Sport

WATCH | How does Bloodhound stack up against other fast cars?

WATCH | How does Bloodhound stack up against other fast cars?

Have you ever wondered how the speed and acceleration of a jet-powered land speed record car compares with other fast cars?

The Bloodhound Land Speed Record team has released a video showing how its machine would stack up against a Formula 1 car, a Bugatti Chiron (the world's fastest sports car), and a regular road car.

For fun, it crunched the numbers and pitted them side by side in the desert.

Some poetic licence has inevitably been applied, as it was impossible to factor for traction on the dusty desert surface, which is estimated to be about one-third that of a regular tarmac.

“This is, of course, not an issue for Bloodhound LSR as she’s thrust-driven,” says a team spokesperson.

The state-of-the-art EJ200 Eurofighter military aircraft jet engine takes some time to spool up and start producing thrust, and a few seconds longer to be up to speed to use reheat (aka afterburners) — where flames are seen shooting out of the back of the car.

When Bloodhound LSR returns to the Kalahari Desert for the record-breaking campaign it will in addition be fitted with Nammo’s rocket which will provide a further 50 to 60 kilonewtons (kN) of thrust. This, combined with the 90kN of the existing jet engine (the combined output of 360 family cars), is hoped to provide enough power to beat the existing 1,228km/h land speed record — faster than the speed of sound — set by Andy Green in a car called Thrust SSC in 1997.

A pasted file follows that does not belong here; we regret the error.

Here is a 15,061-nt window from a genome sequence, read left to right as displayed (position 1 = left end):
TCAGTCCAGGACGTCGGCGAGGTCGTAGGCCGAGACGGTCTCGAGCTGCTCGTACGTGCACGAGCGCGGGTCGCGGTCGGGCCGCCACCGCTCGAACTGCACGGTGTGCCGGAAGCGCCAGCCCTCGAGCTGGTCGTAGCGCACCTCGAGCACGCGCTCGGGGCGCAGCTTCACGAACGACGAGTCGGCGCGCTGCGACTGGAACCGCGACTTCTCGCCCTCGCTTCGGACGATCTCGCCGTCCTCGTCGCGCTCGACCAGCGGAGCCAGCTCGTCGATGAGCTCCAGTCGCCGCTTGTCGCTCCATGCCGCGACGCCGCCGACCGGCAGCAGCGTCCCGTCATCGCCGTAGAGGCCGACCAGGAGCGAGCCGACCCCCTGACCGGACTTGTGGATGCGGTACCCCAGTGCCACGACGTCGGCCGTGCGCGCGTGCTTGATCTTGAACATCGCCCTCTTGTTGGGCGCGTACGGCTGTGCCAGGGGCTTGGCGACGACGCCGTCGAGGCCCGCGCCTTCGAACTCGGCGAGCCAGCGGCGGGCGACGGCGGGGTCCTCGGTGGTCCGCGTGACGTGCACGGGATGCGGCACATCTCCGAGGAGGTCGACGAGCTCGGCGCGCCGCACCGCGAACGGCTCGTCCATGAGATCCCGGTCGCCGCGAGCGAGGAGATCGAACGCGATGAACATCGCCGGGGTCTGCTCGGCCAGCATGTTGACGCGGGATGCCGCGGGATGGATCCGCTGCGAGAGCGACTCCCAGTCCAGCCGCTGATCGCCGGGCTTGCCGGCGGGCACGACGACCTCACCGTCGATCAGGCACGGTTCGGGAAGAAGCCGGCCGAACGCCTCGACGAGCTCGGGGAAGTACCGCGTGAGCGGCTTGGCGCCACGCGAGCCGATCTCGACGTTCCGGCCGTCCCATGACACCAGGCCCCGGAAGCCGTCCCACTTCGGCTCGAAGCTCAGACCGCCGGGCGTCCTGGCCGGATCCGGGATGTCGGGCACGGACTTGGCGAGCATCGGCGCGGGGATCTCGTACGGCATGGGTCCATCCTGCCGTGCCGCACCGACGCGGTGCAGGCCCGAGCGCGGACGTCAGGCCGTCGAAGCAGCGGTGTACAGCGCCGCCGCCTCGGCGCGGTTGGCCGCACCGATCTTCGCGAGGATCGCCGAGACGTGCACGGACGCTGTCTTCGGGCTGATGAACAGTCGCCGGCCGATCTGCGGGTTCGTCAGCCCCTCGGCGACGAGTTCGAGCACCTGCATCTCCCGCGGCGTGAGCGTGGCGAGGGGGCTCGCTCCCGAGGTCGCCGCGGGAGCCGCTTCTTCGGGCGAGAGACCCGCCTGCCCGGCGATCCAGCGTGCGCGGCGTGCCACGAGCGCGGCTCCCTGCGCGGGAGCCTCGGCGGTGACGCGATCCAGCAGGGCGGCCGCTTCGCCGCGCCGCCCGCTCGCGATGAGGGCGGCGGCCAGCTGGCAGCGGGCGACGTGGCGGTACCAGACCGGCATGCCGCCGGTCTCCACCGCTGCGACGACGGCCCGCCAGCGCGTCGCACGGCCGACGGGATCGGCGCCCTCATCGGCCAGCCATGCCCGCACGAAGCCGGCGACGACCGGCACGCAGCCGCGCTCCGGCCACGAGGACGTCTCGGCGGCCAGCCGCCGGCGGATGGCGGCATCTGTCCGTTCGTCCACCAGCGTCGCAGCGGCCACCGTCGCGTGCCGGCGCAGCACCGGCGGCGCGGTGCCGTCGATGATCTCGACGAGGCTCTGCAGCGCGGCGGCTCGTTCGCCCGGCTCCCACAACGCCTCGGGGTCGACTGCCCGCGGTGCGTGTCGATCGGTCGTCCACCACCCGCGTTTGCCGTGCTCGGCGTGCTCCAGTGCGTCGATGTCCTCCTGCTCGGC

In November Bloodhound LSR, with Green behind the wheel, achieved 1,010km/h at Hakskeen Pan in the Northern Cape in a high-speed test. It was the equivalent of taking just 1 hour and 23 minutes to drive the 1,400km from Johannesburg to Cape Town.

Covid-19 has inevitably had an impact on discussions with potential sponsors, so the team has taken the decision to hibernate the project until the pandemic has passed. This will have an impact on the planned 2021 World Land Speed Record attempt at Hakskeen Pan.

Ian Warhurst, Bloodhound’s CEO said: “Rightfully, the world has more important things to focus on right now. Discussions with a number of global brands were looking promising when Covid-19 struck, but the sponsorship industry literally shut down.

“This means our ability to raise the necessary funds in time and, consequently, the window to conduct the LSR campaign safely in 2021 is now very likely to be missed. As a result, we are planning to go into hibernation to reduce the monthly overheads to an absolute minimum, and we’ll reboot conversations with potential sponsors later in the year.

He continued: “In the meantime we thought you might enjoy our latest film, where we imagined drag racing Bloodhound LSR against some other very fast cars.”

Bloodhound Acceleration

0 — 60mph (96km/h) — 6.3 seconds

0 — 100mph (160km/h) — 8.3 seconds

0 — 200mph (321km/h) -13.9 seconds

0 — 300mph (482km/h) — 19.7 seconds

0 — 400mph (643km/h) — 26.1 seconds

0 — 500mph (804km/h) — 33.9 seconds

0 — 600mph (965km/h) — 45.6 seconds

0 — 628mph (1,010km/h) — 50.1 seconds